June 10, 2013 | 2:08 pm
Posted by Pini Herman
The 5,700 miles (9,200 kilometers) that separate New York and Jerusalem aren't the only thing that separate the Ultra-Orthodox communities. The fact that the vast majority of Satmar Haredim (Ultra-Orthodox Jews) who organized Sunday’s protest against Haredi service in the IDF are American born and only have to worry about keeping their U.S. draft registration obligations up-to-date may also be important.
One only has to examine US census data on areas where there are concentration of Hareidi residents and there are surprisingly few non-native born among them and even fewer Israeli-born.
The economic situation of U.S. Hareidim makes it even more unlikely that travel to Israel, or any substantial sojourn in Israel, is the lot of draft age NY Hareidim. There is no Israel gap-year educational industry for Haredi young men and women as there is for Yeshivish and Modern Orthodox post-high schoolers. Haredi high school-age and college-age youths geographic horizons tend toward New Jersey, New York, Maryland, illinois and other U.S. Yeshiva locations.
The recent Israeli elections found proudly anti-Zionist Satmar Rebbe Rabbi Zalman Leib Teitelbaum carrying cash to Israeli Haredi enclaves offering $100 to any Israeli Haredi voter who would sit out the Knesset elections. From the 40 percent Knesset gains of the non-Zionist Haredi United Torah Judaism Party, which went from 5 seats in the 18th Knesset to 7 seats in the current 19th Knesset, Rabbi Teitelbaum’s Israeli presence and media coverage only seems to have increased Israeli Haredi voter turnout.
The Haredi in Israel, who are actually the ones being drafted and are Israeli voters, had a major protest three weeks ago with an estimated 20,000 protesters. Interestingly, Israel's Haredi draft protesters were smaller in number than Haredi IDF draft protesters claimed for this week’s New York protest. The anti-Zionist Haredi New York protest may have been planned to capitalize on the Israeli government's jitteriness about this issue. The Israeli government has been so nervous, that last week the swearing-in of an IDF Ultra-Orthodox Battalion that hundreds of Hareidi soldiers in the Netzach Yehuda Haredi Battalion were split up to be sworn in at separate small army base locations to avoid mass Haredi IDF draft protests in Jerusalem where the IDF ceremony was originally scheduled.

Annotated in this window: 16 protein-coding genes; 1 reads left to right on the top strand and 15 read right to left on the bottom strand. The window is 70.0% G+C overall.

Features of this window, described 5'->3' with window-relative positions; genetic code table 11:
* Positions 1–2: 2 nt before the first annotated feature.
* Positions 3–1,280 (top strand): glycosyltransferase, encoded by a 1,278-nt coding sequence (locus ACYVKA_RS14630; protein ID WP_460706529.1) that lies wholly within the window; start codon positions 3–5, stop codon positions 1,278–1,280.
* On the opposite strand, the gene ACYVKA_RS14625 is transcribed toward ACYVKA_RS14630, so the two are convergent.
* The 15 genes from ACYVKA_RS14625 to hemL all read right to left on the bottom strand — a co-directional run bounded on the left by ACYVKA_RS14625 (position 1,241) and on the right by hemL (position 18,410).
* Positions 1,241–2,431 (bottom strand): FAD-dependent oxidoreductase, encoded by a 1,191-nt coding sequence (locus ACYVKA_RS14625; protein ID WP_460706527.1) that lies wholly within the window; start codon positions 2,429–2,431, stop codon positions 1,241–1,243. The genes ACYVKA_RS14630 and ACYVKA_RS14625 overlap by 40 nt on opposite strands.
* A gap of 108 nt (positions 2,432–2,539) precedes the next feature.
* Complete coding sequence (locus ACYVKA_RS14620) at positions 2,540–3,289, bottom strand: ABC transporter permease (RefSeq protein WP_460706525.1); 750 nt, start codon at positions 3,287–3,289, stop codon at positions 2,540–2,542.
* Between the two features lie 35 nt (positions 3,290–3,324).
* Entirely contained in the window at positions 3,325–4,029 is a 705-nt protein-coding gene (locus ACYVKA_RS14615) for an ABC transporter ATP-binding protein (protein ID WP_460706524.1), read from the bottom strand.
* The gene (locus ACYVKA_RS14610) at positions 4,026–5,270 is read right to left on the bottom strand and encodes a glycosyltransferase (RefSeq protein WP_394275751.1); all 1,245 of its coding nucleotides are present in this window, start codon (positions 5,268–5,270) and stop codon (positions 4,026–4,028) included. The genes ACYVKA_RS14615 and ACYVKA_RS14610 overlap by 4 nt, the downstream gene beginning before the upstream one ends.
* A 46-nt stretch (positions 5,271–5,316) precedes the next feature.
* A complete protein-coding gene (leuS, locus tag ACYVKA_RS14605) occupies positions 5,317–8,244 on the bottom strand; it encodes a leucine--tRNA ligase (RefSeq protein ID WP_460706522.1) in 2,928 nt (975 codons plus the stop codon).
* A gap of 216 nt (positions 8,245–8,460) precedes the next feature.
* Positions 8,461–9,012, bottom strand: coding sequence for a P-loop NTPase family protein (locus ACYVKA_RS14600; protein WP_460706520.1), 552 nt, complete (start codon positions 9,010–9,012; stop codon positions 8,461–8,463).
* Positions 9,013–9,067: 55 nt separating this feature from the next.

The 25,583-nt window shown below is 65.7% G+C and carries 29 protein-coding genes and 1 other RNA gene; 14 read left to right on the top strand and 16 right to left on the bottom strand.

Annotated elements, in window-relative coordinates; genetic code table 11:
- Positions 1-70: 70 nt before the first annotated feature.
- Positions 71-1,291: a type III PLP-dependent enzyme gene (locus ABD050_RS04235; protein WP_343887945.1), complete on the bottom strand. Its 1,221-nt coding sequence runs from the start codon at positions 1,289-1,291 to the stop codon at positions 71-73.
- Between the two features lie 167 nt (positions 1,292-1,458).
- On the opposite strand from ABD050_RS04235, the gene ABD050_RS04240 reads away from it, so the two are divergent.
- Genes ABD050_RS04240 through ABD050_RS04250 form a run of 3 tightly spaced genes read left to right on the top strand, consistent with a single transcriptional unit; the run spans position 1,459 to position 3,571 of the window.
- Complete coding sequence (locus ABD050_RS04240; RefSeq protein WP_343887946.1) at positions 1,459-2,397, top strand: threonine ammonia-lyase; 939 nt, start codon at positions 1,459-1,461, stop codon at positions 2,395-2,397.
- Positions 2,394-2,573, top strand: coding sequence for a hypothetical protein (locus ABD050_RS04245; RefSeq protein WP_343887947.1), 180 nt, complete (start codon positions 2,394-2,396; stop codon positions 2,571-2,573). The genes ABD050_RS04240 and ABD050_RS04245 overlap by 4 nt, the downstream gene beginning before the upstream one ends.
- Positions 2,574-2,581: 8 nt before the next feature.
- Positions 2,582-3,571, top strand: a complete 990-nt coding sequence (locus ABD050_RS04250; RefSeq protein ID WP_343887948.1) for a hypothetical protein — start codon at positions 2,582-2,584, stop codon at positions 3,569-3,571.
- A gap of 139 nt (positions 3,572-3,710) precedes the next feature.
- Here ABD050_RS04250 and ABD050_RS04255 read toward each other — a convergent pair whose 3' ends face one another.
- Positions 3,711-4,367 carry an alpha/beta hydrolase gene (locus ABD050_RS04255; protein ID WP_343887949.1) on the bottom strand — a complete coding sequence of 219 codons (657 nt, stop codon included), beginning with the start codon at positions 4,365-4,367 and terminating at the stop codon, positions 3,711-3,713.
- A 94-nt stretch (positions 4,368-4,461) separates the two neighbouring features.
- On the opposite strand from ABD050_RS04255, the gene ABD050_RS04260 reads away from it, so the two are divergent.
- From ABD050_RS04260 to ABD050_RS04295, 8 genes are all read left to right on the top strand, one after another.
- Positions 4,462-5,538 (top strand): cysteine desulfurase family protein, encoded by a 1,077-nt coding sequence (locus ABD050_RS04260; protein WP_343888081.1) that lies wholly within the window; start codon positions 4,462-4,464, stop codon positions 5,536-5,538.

The Haredim in Israel are confronting a major ideological split around the issue of Zionism. Many draft-age Hareidim are actually urging IDF service and now seem to be willing inductees. There is a growing new "Haredi" camp with the Hebrew acronym Hardal (Haredi Dati Leumi, translated: Haredi Religious Nationalist). This may be enraging the non-Zionist and anti-Zionist elements in the Haredi community, who may be more salient in the United States than in Israel, as many of the U.S. Haredi have already voted with their feet to not live in Israel.
Just as it was bemoaned a decade ago that the IDF officer corps ceased to be characterized by Kibbutziks, but rather Modern Orthodox who chose to sign up as officers after their mandatory military service, so too, the new Ultra-Orthodox draftees will likely start becoming officers this coming decade. A decent IDF officer's salary may be more alluring to Ultra-Orthodox young men than the oft described state-dole-mantained poverty of Ultra-Orthodox life. The Satmar Rebbe may foresee that this new occupational opportunity may drive up the cost for buying Israeli vote abstention in the Haredi community.
Pini Herman, PhD. specializes in demographics, big data and predictive analysis, has served as Asst. Research Professor at the University of Southern California Dept. of Geography, Adjunct Lecturer at the USC School of Social Work, Research Director at the Jewish Federation of Greater Los Angeles following Bruce Phillips, PhD. in that position and is a past President of the Movable Minyan a lay-lead independent congregation in the 3rd Street area. Currently he is a principal of Phillips and Herman Demographic Research. To email Pini: email@example.com To follow Pini on Twitter: Follow @pinih
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